Twin Peaks Tour with Showers Pass
By Kelly Neuner
For me, no trip is complete without bringing along my bike. After booking tickets to visit one of my teammates Becca in Seattle, I hopped online to search the surrounding area for ride destinations - and found the filming locations for Twin Peaks were just an hour outside the city.
Knowing I’m not a fan of wet, cold weather, I reached out to Showers Pass to test a few of their pieces guaranteed to keep me and my friend dry: their Lightweight Waterproof Crosspoint Socks, Waterproof Knit Gloves, and Rogue Hoodie. I’d tested out the socks and gloves at a demo day a few months back. They felt just like regular knit gloves, but after trying them on and fully submerging them in a bowl of water, I was amazed that they held up to their fully-waterproof claim. But how would they fare during a 40- to 50-mile ride?
e took the bus out to Issiquah, skipping several miles of urban roads to start with the scenic miles. But on an unusually clear day for the Pacific Northwest, even our bus route offered scenic views on either side of mountains and trees.
The Road House (Fall City, Washington)
We pedaled from Issiquah along a two-lane highway lined by farms and small homes on spacious plots. Arriving at the Fall City Road House Restaurant & Inn, we angled for a photo with the sign, but a sixth-grade basketball team waited right in our path.
Snoqualmie Falls & Salish Lodge & Spa (Snoqualmie, WA)
Next we moved on to Snoqualmie Falls, one of the most iconic sites immortalized in the opening credits of Twin Peaks. The falls are located at the top of a long, winding 4% grade that didn’t feel awful - even for a weak climber like me!
Reaching the top, we competed for space along the photogenic vista to take in the falls (and snag a photo), then visited the Great Northern Hotel - otherwise known as the Salish Lodge & Spa - overlooking Snoqualmie Falls. It strayed from a Twin Peaks-themed decor but indulged fans through a full table of themed souvenirs at the gift shop.
We descended down the road along the Snoqualmie River and stumbled upon Snoqualmie Mill Pond. On a clear day, it provides an incredible view of Mount Si - and plenty of motorists stopped to snag a photo, too. My friend and I each dipped our gloves in the water to test out the waterproofing in-person - and they definitely held up!
Site of the Twin Peaks Sign & Reinig Bridge (Snoqualmie, WA)
We continued down Reinig Road to seek out one of the most iconic shots from the series. The sign welcoming people into Twin Peaks stating no longer exists, but the scenic vista still does.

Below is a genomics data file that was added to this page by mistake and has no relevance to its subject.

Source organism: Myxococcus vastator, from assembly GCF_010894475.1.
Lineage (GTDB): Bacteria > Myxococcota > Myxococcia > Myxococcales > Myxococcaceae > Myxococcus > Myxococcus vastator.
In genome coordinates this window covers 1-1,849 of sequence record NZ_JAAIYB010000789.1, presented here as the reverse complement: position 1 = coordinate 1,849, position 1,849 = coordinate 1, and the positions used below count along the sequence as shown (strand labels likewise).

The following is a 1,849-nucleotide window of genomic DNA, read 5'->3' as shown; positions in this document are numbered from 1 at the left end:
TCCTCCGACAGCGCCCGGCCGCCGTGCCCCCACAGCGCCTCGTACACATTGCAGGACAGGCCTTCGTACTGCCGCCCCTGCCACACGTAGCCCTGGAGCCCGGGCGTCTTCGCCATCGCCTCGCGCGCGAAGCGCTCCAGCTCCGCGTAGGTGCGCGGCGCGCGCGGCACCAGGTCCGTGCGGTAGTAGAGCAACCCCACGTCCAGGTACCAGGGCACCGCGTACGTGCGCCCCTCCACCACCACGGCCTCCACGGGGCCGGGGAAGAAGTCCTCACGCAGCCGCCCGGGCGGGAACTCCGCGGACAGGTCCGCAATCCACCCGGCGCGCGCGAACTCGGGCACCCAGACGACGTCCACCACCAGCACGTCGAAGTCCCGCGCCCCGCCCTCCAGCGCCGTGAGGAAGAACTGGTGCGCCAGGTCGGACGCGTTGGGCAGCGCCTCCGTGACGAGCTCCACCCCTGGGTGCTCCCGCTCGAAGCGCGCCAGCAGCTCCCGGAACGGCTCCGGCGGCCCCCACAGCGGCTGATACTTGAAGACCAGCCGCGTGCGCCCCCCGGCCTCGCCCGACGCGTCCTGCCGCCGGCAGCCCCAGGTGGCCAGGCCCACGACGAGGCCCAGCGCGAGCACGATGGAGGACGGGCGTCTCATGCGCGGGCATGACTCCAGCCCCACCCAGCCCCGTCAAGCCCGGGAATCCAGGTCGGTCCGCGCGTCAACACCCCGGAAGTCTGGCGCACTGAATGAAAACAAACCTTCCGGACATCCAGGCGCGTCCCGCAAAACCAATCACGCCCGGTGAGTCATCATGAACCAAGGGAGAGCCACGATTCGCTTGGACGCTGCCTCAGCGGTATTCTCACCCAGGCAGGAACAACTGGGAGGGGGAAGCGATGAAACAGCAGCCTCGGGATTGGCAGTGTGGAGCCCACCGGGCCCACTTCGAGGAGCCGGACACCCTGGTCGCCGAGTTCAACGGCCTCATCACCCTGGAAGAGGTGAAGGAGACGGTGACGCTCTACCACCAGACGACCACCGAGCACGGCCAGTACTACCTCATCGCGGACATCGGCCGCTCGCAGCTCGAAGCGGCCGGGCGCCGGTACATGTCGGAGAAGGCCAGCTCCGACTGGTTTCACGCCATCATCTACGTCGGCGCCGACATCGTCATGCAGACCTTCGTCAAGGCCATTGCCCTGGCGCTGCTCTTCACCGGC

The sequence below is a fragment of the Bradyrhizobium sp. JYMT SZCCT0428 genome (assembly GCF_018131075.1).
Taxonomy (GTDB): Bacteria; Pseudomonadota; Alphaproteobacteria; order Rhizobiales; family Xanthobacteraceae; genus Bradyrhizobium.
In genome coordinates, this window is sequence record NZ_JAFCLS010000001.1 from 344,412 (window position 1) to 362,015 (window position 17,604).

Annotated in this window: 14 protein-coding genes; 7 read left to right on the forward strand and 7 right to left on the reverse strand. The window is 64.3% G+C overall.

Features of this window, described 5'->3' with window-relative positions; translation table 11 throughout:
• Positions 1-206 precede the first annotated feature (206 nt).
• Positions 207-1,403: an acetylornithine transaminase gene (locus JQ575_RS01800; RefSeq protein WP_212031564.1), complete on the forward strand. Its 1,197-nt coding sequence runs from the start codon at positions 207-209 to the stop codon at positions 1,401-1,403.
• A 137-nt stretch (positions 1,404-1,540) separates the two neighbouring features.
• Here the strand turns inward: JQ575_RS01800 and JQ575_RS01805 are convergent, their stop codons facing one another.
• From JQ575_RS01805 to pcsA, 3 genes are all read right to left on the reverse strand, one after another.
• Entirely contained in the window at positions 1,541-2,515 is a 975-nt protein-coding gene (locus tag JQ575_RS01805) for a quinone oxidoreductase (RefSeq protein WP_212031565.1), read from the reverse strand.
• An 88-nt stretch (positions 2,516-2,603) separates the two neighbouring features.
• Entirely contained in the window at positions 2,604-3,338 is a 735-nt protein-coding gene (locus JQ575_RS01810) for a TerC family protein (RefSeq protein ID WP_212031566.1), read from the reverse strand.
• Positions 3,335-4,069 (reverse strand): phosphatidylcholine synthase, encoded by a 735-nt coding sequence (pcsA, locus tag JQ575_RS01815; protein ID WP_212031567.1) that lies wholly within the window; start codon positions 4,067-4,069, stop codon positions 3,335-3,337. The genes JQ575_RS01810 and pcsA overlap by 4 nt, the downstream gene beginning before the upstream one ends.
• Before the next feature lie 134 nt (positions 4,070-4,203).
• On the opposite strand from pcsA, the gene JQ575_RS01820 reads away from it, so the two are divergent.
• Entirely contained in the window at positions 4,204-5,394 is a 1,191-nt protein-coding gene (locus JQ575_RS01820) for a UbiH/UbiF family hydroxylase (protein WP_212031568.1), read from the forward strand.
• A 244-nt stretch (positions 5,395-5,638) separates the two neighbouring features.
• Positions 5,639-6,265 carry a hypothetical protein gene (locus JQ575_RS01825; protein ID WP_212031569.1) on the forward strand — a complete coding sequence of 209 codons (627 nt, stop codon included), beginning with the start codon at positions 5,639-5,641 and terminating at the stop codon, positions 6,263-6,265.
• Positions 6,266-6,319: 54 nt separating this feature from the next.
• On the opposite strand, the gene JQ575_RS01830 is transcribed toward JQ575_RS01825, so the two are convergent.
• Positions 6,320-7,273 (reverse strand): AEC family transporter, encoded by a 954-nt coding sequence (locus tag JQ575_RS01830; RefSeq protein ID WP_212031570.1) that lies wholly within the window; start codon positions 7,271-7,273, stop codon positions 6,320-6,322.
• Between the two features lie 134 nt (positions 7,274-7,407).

We headed back up the road to reach “Ronette’s Bridge”, a trestle bridge that used to be lined with railroad tracks to transport lumber, but has been renovated into the Snoqualmie Valley Trail for riding, running, and hiking.. You’ll need to carry your bike up, but after that the trail is smooth enough to tackle on a road bike and 23” tires (but beware of stray balls the golf course it cuts through)!
Twede’s Cafe (North Bend, WA)
After a few miles down the trail, our pace flagged - we were in desperate need of coffee. Luckily, we made it to our turnoff quickly, riding down Main Street in North Bend. Twede’s Cafe - or Double R Diner - welcomed us on the left, and we felt safe enough leaving our bikes by the window in this sleepy town.
Unlike the Salish Lodge, Twede’s Cafe didn’t go light on its homage to Twin Peaks - everything tied into the show from the menus to signs for pie and coffee. It even served as the shooting location for the newest season. We tucked into veggie burgers, coffee, and some fine cherry pie to fuel our ride back.
Ride Back to Issaquah
We took a detour from the original route once we reached the Road House onto Issaquah Fall City Road, winding past sleepy houses and rolling hills with a few major climbs nestled next to Duthie Hill Park (which hosts a network of mountain bike trails). I could feel the cold on my neck whipping down the hills in the brisk air at dusk, but fortunately, my jacket and gloves kept the cold at bay. Back at the bus depot in Issaquah, we loaded our bikes up for the ride back to Seattle - and more food to refuel after the steep climbs back.
Kelly Neuner is a senior editor of PDF and captain of the track team Formula Femme.